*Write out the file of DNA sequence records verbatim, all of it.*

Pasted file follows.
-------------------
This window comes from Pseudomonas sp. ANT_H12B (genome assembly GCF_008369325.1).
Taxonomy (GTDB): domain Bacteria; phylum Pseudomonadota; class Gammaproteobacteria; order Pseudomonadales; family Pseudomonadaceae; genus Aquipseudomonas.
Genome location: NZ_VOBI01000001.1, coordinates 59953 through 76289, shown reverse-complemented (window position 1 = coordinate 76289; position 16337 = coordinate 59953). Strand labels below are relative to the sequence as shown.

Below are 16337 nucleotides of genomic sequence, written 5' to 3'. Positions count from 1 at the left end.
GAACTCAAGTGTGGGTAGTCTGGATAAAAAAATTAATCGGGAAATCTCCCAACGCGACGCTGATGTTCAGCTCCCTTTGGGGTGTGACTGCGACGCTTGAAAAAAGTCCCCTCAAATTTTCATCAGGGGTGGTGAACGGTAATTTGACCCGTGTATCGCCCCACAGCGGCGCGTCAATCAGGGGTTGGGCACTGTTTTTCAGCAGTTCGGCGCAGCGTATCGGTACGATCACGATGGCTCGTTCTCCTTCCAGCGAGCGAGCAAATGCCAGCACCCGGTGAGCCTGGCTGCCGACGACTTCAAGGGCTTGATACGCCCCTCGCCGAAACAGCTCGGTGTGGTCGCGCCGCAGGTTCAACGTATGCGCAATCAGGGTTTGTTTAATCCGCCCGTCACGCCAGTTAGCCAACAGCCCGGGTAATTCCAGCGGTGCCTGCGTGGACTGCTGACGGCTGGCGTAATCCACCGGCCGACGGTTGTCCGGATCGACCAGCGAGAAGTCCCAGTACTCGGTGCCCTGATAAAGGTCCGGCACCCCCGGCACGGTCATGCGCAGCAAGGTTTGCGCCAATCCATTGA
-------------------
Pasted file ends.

This window comes from Pseudomonas sp. ANT_H12B (genome assembly GCF_008369325.1).
Taxonomy (GTDB): domain Bacteria; phylum Pseudomonadota; class Gammaproteobacteria; order Pseudomonadales; family Pseudomonadaceae; genus Aquipseudomonas.
Genome location: NZ_VOBI01000001.1, coordinates 59953 through 76289, shown reverse-complemented (window position 1 = coordinate 76289; position 16337 = coordinate 59953). Strand labels below are relative to the sequence as shown.

Below are 16337 nucleotides of genomic sequence, written 5' to 3'. Positions count from 1 at the left end.
GAACTCAAGTGTGGGTAGTCTGGATAAAAAAATTAATCGGGAAATCTCCCAACGCGACGCTGATGTTCAGCTCCCTTTGGGGTGTGACTGCGACGCTTGAAAAAAGTCCCCTCAAATTTTCATCAGGGGTGGTGAACGGTAATTTGACCCGTGTATCGCCCCACAGCGGCGCGTCAATCAGGGGTTGGGCACTGTTTTTCAGCAGTTCGGCGCAGCGTATCGGTACGATCACGATGGCTCGTTCTCCTTCCAGCGAGCGAGCAAATGCCAGCACCCGGTGAGCCTGGCTGCCGACGACTTCAAGGGCTTGATACGCCCCTCGCCGAAACAGCTCGGTGTGGTCGCGCCGCAGGTTCAACGTATGCGCAATCAGGGTTTGTTTAATCCGCCCGTCACGCCAGTTAGCCAACAGCCCGGGTAATTCCAGCGGTGCCTGCGTGGACTGCTGACGGCTGGCGTAATCCACCGGCCGACGGTTGTCCGGATCGACCAGCGAGAAGTCCCAGTACTCGGTGCCCTGATAAAGGTCCGGCACCCCCGGCACGGTCATGCGCAGCAAGGTTTGCGCCAATCCATTGA